"Strange Magic"
Single by Electric Light Orchestra
from the album Face the Music
B-side
  • "Showdown (Live)" (UK)
  • "New World Rising" (US)
Released1976
Recorded1975
StudioMusicland Studios, Munich
Length
  • 4:29 (Album version)
  • 4:06 (UK single edit)
  • 3:20 (US single edit)
LabelJet
Songwriter(s)Jeff Lynne
Producer(s)Jeff Lynne
Electric Light Orchestra singles chronology
"Evil Woman"
(1975)
"Strange Magic"
(1976)
"Nightrider"
(1976)
Face the Music track listing
8 tracks
Side one
  1. "Fire On High"
  2. "Waterfall"
  3. "Evil Woman"
  4. "Nightrider"
Side two
  1. "Poker"
  2. "Strange Magic"
  3. "Down Home Town"
  4. "One Summer Dream"

"Strange Magic" is a song written and performed by the Electric Light Orchestra (ELO). It was released on their 1975 Face the Music album.

Released as a single in 1976, the single was edited in the US, whereas in the UK the song appeared as the album cut minus the orchestral intro. The US single edit can be found on the remastered Face the Music released in September 2006. The song was also included on the band's 1978 The ELO EP. A remastered version was included on the box set Flashback in 2000. The 'weeping' guitar lick was provided by keyboardist Richard Tandy while Jeff Lynne played a 12-string acoustic guitar fed through a phase shifter.

Critical reception

AllMusic's Donald A. Guarisco considered it one of the best tracks on their "breakthrough" album Face the Music, praising Jeff Lynne's skill at "creating ballads that are as memorably hook-laden as his uptempo pop tunes", noting the "stunning intro full of swirling strings, some George Harrison-styled slide guitar riffs".[1] Billboard considered it to be an "easy rocker" with "smooth vocals and skillful string arrangements."[2]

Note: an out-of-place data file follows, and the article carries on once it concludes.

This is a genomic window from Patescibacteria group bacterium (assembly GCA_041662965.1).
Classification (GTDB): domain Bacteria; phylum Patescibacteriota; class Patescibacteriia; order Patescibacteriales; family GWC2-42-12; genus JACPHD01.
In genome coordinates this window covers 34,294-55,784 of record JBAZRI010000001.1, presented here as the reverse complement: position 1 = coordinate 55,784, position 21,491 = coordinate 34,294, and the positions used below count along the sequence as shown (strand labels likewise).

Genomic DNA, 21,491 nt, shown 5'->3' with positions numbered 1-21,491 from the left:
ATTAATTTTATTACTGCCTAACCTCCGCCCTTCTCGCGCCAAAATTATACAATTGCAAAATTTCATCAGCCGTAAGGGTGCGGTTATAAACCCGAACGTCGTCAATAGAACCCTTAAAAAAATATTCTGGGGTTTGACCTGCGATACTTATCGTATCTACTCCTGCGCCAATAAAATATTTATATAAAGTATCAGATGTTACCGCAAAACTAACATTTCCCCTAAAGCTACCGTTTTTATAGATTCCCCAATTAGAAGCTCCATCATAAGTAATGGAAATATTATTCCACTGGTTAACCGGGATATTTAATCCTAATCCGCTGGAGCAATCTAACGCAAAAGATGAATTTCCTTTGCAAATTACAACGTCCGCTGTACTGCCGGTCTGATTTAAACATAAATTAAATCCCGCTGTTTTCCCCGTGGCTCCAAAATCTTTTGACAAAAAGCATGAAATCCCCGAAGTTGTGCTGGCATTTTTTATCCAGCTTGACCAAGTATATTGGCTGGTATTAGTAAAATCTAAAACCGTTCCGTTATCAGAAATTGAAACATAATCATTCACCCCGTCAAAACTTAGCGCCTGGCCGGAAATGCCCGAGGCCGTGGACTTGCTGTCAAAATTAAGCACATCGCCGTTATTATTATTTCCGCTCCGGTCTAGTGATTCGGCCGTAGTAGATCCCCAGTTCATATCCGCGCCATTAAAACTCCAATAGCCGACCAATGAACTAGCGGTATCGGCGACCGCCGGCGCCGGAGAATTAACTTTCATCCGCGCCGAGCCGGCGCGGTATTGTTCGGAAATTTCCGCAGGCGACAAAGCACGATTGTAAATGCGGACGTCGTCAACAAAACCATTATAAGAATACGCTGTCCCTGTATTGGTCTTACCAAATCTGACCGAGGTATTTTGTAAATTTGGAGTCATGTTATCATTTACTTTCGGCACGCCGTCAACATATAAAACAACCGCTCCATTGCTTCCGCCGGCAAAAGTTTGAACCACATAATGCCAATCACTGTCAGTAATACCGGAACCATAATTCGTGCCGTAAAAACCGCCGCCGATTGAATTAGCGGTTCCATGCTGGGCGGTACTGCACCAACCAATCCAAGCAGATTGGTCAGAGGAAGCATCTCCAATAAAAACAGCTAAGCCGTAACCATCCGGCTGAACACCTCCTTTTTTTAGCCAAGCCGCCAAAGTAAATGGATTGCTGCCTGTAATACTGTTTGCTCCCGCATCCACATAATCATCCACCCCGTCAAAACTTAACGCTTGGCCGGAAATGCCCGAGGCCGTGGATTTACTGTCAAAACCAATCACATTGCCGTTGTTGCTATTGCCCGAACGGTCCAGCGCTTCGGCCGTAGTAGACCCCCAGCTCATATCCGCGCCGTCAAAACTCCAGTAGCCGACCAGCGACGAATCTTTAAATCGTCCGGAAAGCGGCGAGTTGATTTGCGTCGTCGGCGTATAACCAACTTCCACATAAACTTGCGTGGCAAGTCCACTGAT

Chart performance

Certifications

Region Certification Certified units/sales
United States (RIAA)[12] Gold 500,000double-dagger

double-dagger Sales+streaming figures based on certification alone.

Jeff Lynne version

Jeff Lynne re-recorded the song in his own home studio in 2012. It was released in a compilation album with other re-recorded ELO songs, under the ELO name.[13]

References

  1. ^ Guarisco, Donald A. "Electric Light Orchestra – Strange Magic – Song Review". AllMusic. Retrieved 26 January 2020.
  2. ^ "Billboard's Top Single Picks" (PDF). Billboard. 6 March 1976. p. 66. Retrieved 13 July 2020.
  3. ^ Kent, David (1993). Australian Chart Book 1970–1992. St Ives, N.S.W.: Australian Chart Book. ISBN 0-646-11917-6.
  4. ^ "Top RPM Adult Contemporary: Issue 4139." RPM. Library and Archives Canada. Retrieved 20 July 2014.
  5. ^ "Top RPM Singles: Issue 4116a." RPM. Library and Archives Canada. Retrieved 20 July 2014.
  6. ^ "Official Singles Chart Top 100". Official Charts Company. Retrieved 20 July 2014.
  7. ^ "Electric Light Orchestra – Awards". AllMusic. Retrieved 15 July 2014.
  8. ^ Whitburn, Joel. "Electric Light Orchestra". Top Adult Contemporary 1961-2001. Menomonee Falls, WI: Record Research Inc. p. 86.
  9. ^ "CASH BOX Top 100 Singles – Week ending MAY 8, 1976". Cash Box. Archived from the original on 2 September 2012.
  10. ^ "The Singles Chart" (PDF). Record World. 29 May 1976. p. 35. ISSN 0034-1622. See last week peak position. Retrieved 17 September 2017.
  11. ^ "The CASH BOX Year-End Charts: 1976". Cash Box. Archived from the original on 25 August 2012.
  12. ^ "American single certifications – Electric Light Orchestra – Strange Magic". Recording Industry Association of America. Retrieved 28 April 2021.
  13. ^ "Mr. Blue Sky – The Very Best of Electric Light Orchestra". Elo.biz. 5 October 2012. Retrieved 28 February 2013.